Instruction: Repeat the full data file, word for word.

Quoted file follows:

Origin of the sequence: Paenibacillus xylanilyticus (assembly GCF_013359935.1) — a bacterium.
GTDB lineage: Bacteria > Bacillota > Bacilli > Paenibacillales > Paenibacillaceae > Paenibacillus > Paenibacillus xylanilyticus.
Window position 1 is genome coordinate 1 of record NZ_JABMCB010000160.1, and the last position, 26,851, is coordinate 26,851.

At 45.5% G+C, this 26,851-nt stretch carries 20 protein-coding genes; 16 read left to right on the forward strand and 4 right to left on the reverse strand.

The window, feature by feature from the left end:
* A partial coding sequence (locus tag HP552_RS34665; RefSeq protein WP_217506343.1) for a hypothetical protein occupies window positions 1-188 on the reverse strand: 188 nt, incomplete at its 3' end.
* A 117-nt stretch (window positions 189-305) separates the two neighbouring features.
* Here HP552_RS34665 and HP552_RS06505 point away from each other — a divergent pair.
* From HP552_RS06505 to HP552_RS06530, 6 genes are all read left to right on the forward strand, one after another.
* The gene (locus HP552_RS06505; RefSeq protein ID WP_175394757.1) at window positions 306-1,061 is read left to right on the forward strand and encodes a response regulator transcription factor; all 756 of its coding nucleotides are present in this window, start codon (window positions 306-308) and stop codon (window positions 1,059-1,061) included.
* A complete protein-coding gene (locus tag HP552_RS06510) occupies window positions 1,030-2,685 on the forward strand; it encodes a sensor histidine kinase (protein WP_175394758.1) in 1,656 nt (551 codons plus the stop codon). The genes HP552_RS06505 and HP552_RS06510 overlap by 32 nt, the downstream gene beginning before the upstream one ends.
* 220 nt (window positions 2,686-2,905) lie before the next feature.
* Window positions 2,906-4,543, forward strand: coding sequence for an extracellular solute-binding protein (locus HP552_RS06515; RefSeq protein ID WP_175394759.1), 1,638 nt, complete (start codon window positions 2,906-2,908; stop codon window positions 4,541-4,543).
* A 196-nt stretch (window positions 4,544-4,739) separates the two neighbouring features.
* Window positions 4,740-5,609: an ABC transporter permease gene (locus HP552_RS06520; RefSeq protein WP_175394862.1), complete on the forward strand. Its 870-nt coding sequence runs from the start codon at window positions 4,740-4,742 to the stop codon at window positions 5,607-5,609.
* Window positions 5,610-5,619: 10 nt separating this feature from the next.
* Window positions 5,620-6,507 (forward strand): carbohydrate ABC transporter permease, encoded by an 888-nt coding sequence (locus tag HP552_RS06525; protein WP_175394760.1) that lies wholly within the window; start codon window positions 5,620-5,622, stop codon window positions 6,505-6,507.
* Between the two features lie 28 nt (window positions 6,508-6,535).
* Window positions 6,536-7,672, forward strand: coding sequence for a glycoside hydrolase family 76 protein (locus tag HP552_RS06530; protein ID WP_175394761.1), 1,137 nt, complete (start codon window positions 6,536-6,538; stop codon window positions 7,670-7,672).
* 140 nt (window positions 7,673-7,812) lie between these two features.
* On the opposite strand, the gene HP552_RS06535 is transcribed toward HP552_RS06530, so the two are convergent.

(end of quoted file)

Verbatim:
Origin of the sequence: Paenibacillus xylanilyticus (assembly GCF_013359935.1) — a bacterium.
GTDB lineage: Bacteria > Bacillota > Bacilli > Paenibacillales > Paenibacillaceae > Paenibacillus > Paenibacillus xylanilyticus.
Window position 1 is genome coordinate 1 of record NZ_JABMCB010000160.1, and the last position, 26,851, is coordinate 26,851.

At 45.5% G+C, this 26,851-nt stretch carries 20 protein-coding genes; 16 read left to right on the forward strand and 4 right to left on the reverse strand.

The window, feature by feature from the left end:
* A partial coding sequence (locus tag HP552_RS34665; RefSeq protein WP_217506343.1) for a hypothetical protein occupies window positions 1-188 on the reverse strand: 188 nt, incomplete at its 3' end.
* A 117-nt stretch (window positions 189-305) separates the two neighbouring features.
* Here HP552_RS34665 and HP552_RS06505 point away from each other — a divergent pair.
* From HP552_RS06505 to HP552_RS06530, 6 genes are all read left to right on the forward strand, one after another.
* The gene (locus HP552_RS06505; RefSeq protein ID WP_175394757.1) at window positions 306-1,061 is read left to right on the forward strand and encodes a response regulator transcription factor; all 756 of its coding nucleotides are present in this window, start codon (window positions 306-308) and stop codon (window positions 1,059-1,061) included.
* A complete protein-coding gene (locus tag HP552_RS06510) occupies window positions 1,030-2,685 on the forward strand; it encodes a sensor histidine kinase (protein WP_175394758.1) in 1,656 nt (551 codons plus the stop codon). The genes HP552_RS06505 and HP552_RS06510 overlap by 32 nt, the downstream gene beginning before the upstream one ends.
* 220 nt (window positions 2,686-2,905) lie before the next feature.
* Window positions 2,906-4,543, forward strand: coding sequence for an extracellular solute-binding protein (locus HP552_RS06515; RefSeq protein ID WP_175394759.1), 1,638 nt, complete (start codon window positions 2,906-2,908; stop codon window positions 4,541-4,543).
* A 196-nt stretch (window positions 4,544-4,739) separates the two neighbouring features.
* Window positions 4,740-5,609: an ABC transporter permease gene (locus HP552_RS06520; RefSeq protein WP_175394862.1), complete on the forward strand. Its 870-nt coding sequence runs from the start codon at window positions 4,740-4,742 to the stop codon at window positions 5,607-5,609.
* Window positions 5,610-5,619: 10 nt separating this feature from the next.
* Window positions 5,620-6,507 (forward strand): carbohydrate ABC transporter permease, encoded by an 888-nt coding sequence (locus tag HP552_RS06525; protein WP_175394760.1) that lies wholly within the window; start codon window positions 5,620-5,622, stop codon window positions 6,505-6,507.
* Between the two features lie 28 nt (window positions 6,508-6,535).
* Window positions 6,536-7,672, forward strand: coding sequence for a glycoside hydrolase family 76 protein (locus tag HP552_RS06530; protein ID WP_175394761.1), 1,137 nt, complete (start codon window positions 6,536-6,538; stop codon window positions 7,670-7,672).
* 140 nt (window positions 7,673-7,812) lie between these two features.
* On the opposite strand, the gene HP552_RS06535 is transcribed toward HP552_RS06530, so the two are convergent.